- contribute at an academic level to the execution of a transdisciplinary-oriented project, both in terms of process and content, by gathering, selecting and analysing information and by integrating this into final project deliverables;
- discuss and defend their viewpoints and conclusions in a professional and academically correct way;
- implement reflective learning by an assessment of their personal functioning in and contribution to a professional team and discuss reflections and feedback in writing and during assessment interviews;
- demonstrate academic consultancy attitude and skills to execute the team project within complex collaborative environments.
- assigned team functions: Prior to starting, the students will be assigned functions with a clear task description: team manager, secretary, (financial) controller, member;
- team meetings: During the course, teams have formal meetings, which the process coach can attend to. With the assistance of the coach, students regularly reflect on the functioning of the team and of individual members;
- meetings with commissioner: Students organize and prepare meetings with the commissioner. During at least the first meeting the coach will be present as observer;
- project proposal: Teams prepare a project proposal, a first concept is discussed with the coach and commissioner. Project proposals should at least address the mission/vision of the group team, the aim of the project and consultancy research questions, the planning chart, the stakeholder analysis, go/no-go decisions and involved risks. The plan is further scrutinized by the commissioner, the coach and the available academic advisor. During project execution the team checks the project-plan and negotiates adjustments, also with the commissioner, when and if needed;
- skills training: A workshop is used to translate theory of project planning into the preparation of a project plan. Training sessions are organized for introducing theory and for exercising academic consultancy skills related to communication, teamwork and reflective learning, to support processes related to team building and handling complex collaborative environments. On request teams can be supported in methods in social research when and if needed;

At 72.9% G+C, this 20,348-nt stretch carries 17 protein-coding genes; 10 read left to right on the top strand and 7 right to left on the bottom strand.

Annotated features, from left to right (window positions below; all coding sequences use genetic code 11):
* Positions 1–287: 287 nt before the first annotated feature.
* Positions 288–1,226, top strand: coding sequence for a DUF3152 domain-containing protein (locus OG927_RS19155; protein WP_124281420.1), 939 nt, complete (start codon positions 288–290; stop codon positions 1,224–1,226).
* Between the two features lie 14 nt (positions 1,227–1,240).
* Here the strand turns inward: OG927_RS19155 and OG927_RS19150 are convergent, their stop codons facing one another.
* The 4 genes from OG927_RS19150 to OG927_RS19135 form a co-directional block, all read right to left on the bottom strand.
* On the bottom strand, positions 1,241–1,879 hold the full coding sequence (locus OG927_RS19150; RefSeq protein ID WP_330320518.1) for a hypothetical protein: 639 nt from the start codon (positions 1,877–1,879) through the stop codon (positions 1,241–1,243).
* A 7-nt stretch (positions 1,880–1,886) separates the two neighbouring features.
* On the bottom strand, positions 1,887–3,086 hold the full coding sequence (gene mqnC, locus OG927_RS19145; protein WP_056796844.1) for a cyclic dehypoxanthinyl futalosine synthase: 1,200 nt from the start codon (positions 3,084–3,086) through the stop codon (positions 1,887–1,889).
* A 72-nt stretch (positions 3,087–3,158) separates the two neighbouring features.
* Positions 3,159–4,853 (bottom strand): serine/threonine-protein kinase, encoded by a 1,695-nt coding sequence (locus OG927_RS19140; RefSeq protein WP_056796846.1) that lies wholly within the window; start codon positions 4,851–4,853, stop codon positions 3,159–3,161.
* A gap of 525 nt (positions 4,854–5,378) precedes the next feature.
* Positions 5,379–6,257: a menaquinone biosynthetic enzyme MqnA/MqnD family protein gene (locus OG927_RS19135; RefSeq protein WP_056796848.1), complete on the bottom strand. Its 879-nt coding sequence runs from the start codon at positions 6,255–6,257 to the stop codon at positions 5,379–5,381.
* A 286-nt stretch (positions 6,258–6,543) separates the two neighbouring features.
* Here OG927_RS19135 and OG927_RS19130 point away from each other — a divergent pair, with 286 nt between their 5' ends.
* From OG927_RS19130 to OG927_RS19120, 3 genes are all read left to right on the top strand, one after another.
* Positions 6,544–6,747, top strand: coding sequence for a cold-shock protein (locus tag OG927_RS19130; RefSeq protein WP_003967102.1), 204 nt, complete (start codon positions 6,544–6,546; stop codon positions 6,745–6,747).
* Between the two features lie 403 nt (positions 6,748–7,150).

- project execution: During project execution a certain division of tasks is needed, yet it is not desirable that only one or two persons work on the integration of elements. The transdisciplinary orientation of the projects requires that all members actively work on synthesis and participate in the formulation of the final product in consultation with the commissioner;
- project deliverables: In principle all teams deliver a project report and an oral presentation, in English, to their commissioner and coaches involved in the ACT. Alternative and possible additional deliverables for each project are defined in the project-plan in interaction with the commissioner and the process coach and academic advisor.
- individual assignments: Students compile a (self) assessment dossier. This includes the: application letter, expectation paper, reflection forms, mid-term reflection paper and final reflection paper. During the starting, mid-term and final interviews the coach gives feedback on the dossier. Elements of this dossier are discussed during team meetings.
The final mark is calculated as follows:
- project proposal (15%) (100% coach);
- product (42.5%) (of which 50% assigned academic advisor, 25% coach and 25% commissioner);
- team process (10%) (100% coach);
- individual process (32.5%) (of which 50% coach and 50% mutual assessment team);
All parts: written self-assessment, project proposal, product, team process and individual process, have to be sufficient (5.5 at least) to pass the course.
A reader on communication and personal development skills is available at the WUR-shop.
Other reading material is available at the ACT course website.